Military Wiki
H.170, H.180, and H.190
Role Utility aircraft
National origin France
Manufacturer Hanriot
Designer Montlaur
First flight 1934
Number built 392

The Hanriot H.170, H.180, and H.190 were a family of light utility aircraft produced in France in the 1930s. All introduced in 1934, they appeared side-by-side at the Paris Air Show that year, the model numbers distinguishing between versions powered by Salmson, Renault, and Régnier engines respectively. In basic construction, they were otherwise almost identical, as largely conventional monoplanes with high, strut-braced wings and fixed, tailskid undercarriage. The pilot and one or two passengers sat in an extensively-glazed, enclosed cabin. Although usually described as a monoplane, this family of aircraft all featured small, stub wings at the bottom of the fuselage. These carried the fuel tanks and served as a mounting point for the wing struts and undercarriage. An interesting feature was that the upper portion of the rear fuselage was a removable module, allowing it to be replaced with alternative modules for different roles, for example to carry a stretcher, or a second, open cockpit for pilot or gunnery training.

The H.182 was the major production version, accounting for 346 out of the total of 392 aircraft built. Most of these were produced as part of a government order for machines to equip the Cercles Aériens Régionaux reserve flying units, with 172 aircraft still operational at the Fall of France in 1940. Ten more were purchased by the Second Spanish Republic for use in the Spanish Civil War, and 50 aircraft originally ordered by the French government were diverted to Turkey as part of a military aid agreement.



  • H.170 - two-seat military observation version with Salmson 6Te engine (1 built)
  • H.171 - three-seat civil tourer version of H.170 (1 built)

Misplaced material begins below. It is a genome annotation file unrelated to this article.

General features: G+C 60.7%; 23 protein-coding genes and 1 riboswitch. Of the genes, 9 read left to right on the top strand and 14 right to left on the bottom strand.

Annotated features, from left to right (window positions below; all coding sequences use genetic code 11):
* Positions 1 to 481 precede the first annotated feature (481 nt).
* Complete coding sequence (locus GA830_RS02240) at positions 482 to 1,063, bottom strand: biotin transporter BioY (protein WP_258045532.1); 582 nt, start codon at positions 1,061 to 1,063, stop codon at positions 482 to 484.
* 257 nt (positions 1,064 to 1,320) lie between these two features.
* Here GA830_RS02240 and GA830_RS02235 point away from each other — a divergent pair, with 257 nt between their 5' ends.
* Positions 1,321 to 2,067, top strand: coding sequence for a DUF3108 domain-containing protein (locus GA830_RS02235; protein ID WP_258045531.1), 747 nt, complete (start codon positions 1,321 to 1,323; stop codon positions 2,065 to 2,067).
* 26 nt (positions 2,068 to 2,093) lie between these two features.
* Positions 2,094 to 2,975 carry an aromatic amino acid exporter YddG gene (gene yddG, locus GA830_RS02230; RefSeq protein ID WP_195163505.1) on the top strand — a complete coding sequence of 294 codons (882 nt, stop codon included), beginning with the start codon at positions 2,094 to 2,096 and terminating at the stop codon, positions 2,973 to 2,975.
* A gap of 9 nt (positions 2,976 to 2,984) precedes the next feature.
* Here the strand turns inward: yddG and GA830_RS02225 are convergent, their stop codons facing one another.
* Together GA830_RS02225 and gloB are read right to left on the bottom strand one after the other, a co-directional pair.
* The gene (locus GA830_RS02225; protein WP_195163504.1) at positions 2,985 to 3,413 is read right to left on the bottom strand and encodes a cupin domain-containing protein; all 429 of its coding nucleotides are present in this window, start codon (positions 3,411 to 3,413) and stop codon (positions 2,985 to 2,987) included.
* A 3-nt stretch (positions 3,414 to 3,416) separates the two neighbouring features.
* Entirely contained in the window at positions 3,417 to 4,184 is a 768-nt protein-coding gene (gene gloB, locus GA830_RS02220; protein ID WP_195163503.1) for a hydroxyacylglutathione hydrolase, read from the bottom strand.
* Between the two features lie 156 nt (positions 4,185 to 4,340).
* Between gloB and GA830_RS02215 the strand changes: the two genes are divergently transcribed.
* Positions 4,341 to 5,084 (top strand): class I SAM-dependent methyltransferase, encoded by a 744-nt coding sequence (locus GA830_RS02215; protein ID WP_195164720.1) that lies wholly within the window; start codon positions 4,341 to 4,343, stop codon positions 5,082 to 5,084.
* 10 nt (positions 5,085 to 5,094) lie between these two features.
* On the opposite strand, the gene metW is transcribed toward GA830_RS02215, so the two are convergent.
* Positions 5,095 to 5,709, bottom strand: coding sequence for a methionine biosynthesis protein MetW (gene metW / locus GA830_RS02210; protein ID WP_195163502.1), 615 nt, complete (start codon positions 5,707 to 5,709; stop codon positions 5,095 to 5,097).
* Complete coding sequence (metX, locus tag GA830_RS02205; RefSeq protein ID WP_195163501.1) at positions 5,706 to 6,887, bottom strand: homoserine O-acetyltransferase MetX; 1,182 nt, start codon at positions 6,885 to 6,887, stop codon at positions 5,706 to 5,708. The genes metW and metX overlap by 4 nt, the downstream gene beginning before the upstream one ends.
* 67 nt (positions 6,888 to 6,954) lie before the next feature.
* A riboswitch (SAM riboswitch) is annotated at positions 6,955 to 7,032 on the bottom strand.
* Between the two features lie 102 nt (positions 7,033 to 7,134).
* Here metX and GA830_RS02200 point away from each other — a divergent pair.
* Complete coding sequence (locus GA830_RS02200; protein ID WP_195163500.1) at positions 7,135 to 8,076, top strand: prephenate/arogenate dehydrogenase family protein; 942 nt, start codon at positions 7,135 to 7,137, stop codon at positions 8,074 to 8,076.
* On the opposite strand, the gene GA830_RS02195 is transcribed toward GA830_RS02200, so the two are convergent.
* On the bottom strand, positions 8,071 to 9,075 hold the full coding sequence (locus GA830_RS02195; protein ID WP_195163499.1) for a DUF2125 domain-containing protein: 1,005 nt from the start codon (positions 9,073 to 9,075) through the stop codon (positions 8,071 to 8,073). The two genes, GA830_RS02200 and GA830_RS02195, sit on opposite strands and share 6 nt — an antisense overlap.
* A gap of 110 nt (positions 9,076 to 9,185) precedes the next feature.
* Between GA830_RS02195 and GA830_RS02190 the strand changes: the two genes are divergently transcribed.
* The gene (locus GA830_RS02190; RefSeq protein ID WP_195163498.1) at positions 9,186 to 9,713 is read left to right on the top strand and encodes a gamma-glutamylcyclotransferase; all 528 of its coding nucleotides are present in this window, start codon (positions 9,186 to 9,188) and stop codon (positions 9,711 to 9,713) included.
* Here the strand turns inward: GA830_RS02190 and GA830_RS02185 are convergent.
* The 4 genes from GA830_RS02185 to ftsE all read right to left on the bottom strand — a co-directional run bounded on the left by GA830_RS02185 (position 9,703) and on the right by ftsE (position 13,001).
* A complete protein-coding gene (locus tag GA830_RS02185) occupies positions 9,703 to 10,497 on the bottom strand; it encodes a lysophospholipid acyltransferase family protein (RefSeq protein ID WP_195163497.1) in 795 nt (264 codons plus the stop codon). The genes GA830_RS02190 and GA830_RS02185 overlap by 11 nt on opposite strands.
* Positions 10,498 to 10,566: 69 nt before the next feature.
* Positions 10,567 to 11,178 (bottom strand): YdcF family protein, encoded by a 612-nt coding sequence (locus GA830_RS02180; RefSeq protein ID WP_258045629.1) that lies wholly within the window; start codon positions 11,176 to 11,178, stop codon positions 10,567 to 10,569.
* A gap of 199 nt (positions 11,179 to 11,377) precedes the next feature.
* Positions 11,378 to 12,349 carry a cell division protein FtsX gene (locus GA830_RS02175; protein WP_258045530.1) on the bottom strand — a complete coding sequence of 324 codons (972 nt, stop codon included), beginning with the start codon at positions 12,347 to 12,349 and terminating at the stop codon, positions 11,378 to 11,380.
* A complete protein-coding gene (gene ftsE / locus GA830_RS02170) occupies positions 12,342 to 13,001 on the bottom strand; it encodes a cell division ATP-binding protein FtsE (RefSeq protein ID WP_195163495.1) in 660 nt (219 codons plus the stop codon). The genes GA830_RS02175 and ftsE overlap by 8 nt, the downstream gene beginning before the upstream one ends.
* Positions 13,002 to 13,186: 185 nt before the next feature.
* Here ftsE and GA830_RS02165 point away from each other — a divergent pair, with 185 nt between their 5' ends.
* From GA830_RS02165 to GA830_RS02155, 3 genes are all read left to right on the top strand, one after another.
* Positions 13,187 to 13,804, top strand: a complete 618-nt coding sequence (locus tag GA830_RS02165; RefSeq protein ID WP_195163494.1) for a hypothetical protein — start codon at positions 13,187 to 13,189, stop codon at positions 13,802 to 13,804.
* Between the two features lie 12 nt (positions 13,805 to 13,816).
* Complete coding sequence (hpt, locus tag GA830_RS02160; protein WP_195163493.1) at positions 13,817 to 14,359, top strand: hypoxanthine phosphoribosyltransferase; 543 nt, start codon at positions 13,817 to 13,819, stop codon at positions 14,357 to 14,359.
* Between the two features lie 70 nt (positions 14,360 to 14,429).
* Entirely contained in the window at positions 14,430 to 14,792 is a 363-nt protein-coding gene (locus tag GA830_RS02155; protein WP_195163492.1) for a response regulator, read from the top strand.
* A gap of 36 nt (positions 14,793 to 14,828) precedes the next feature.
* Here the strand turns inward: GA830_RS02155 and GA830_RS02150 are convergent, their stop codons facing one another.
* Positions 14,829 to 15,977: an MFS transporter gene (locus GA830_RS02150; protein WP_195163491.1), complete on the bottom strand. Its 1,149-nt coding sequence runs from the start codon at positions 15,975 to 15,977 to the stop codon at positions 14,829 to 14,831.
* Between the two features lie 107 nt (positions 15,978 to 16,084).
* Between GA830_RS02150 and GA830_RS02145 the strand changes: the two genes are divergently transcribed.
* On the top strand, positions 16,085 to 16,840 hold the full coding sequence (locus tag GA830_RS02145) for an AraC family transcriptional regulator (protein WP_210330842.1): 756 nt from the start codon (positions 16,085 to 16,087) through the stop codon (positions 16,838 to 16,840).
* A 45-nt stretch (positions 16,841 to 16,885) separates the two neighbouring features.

• H.172
    • H.172B - two-seat trainer (1 built)
    • H.172N - three-seat tourer (7 built)
  • H.173 - aerobatic trainer version (1 built)
  • H.174 - three-seat trainer (1 built)
  • H.175 - liaison aircraft for French Navy (10 built)


  • H.180
    • H.180T - three-seat tourer with Renault 4Pdi engine (1 built)
    • H.180M - two-seat military observation version with Renault 4Pei engine (1 built)
  • H.181 - air ambulance version of H.180T (1 built)
  • H.182 - main production version as trainer aircraft for French reserve aviation units.
  • H.183 - aerobatic trainer with Renault 438 engine (1 built)
  • H.184 - trainer version with uprated version of Renault 4Pei engine (1 built)
  • H.185 - two-seat liaison version for French navy (6 built)


  • H.190
    • H.190M - two-seat observation aircraft with Régnier 60-01 engine (1 built)
  • H.191 - three-seat tourer (1 built)
  • H.192
    • H.192B - two-seat trainer (1 built)
    • H.192N - two-seat civil trainer with Régnier 6Bo.1 engine (9 built)
  • H.195 - two-seat liaison aircraft with Régnier 6Bo.1 engine (1 built)



Specifications (H.182)

General characteristics

  • Crew: Two, pilot and instructor
  • Length: 7.22 m (23 ft 8 in)
  • Wingspan: 12.00 m (39 ft 5 in)
  • Height: 3.15 m (10 ft 4 in)
  • Wing area: 19.0 m2 (204 ft2)
  • Empty weight: 604 kg (1,331 lb)
  • Gross weight: 887 kg (1,955 lb)
  • Powerplant: 1 × Renault 4Pei, 104 kW (140 hp)


  • Maximum speed: 190 km/h (120 mph)
  • Range: 600 km (370 miles)
  • Service ceiling: 5,500 m (18,400 ft)

See also


  • Taylor, Michael J. H. (1989). Jane's Encyclopedia of Aviation. London: Studio Editions. pp. 470–71. 
  • World Aircraft Information Files. London: Bright Star Publishing. pp. File 896 Sheet 10. 

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